I resounded to the invisibility of women whole heartedly. I’ve always hated the quote, “Behind every good man is a strong woman.” The silent or silenced, yet profound roles women have performed throughout history are astonishing. If only graves could speak, what would those women say to us now? How many women are out there currently sailing the seas while their male partners get the credit for it? I will say a lot considering the Women Who Sail group has over 16k members. Kaci spoke to this further, “When Nancy and I finished the circumnavigation in August, 2001, the internet was bigger than it had been eight years before when I started sailing. Women had more exposure. More had pushed through like Tracy Edwards and the all-woman crew of Maiden. Other women had fought to be firsts in being commodore or captain. We as women leaders were trying to do things differently, the traditional structures were shaken up at all levels. Now, there is so much more opportunity for women, but still a constant need of awareness because of generational bias of patterns, systems, and terminology. For example, I went to renew my captains license recently. Just like 1999, I was the only woman in the class of 26. Since I own my boat, I didn’t HAVE to renew the license, but I wanted to. I’ve earned it and it gives me more opportunities, gives me choices. Plus, I wanted to push and challenge myself. We can’t let up on pushing the point yet.”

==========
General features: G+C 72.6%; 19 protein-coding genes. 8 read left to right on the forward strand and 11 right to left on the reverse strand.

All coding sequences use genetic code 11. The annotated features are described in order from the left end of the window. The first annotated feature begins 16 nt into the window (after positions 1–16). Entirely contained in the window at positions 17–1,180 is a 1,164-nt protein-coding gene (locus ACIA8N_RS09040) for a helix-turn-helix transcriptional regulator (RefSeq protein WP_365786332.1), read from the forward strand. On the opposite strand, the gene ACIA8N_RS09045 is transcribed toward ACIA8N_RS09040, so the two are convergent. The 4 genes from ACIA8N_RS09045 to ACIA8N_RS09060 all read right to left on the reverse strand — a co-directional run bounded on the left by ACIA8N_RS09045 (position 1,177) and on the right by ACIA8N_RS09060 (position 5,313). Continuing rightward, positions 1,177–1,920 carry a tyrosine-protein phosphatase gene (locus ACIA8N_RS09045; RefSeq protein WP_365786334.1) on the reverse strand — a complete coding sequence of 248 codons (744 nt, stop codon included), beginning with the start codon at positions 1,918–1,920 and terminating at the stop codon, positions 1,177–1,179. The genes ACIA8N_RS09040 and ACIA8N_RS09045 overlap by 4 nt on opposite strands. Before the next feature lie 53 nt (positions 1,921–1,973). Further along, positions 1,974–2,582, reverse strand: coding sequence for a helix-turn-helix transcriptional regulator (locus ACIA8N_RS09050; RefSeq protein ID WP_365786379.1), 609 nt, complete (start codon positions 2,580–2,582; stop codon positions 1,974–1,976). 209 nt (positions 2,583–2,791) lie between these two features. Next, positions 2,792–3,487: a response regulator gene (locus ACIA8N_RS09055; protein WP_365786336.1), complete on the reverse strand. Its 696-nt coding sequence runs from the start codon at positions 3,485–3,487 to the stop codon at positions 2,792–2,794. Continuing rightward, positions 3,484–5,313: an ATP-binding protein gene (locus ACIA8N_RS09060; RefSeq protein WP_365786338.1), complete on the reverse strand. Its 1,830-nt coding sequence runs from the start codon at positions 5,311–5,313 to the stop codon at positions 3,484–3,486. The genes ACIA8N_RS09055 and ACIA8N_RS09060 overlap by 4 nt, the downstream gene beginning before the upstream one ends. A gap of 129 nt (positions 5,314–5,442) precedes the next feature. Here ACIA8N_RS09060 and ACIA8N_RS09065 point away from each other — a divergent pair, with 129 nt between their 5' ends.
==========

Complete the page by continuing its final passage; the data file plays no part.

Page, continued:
No, we cannot let up, we still need equity in the structures of sailing with recognition of what we have to offer and invitations to join. Kaci got me thinking. As a woman, I have asked myself many times how much am I doing this to prove myself to others and how much am I doing it for the personal challenge? If I am doing it to prove myself to others, is it purely based on my insecurities or ego gratification or is it also for the benefit of representation. Am I doing it to show that women can and do amazing things all the time that might be more traditionally male? Do I do it purely because I want to and am interested? Is it both? These are fine lines we walk in life. Certainly, I know that people drawn to the water inherently like a personal challenge, or else you wouldn’t go out into elements that are constantly trying to kill you. I have noticed many women work harder and are more driven in this male dominated field. Do we want to, or do we have to, or both?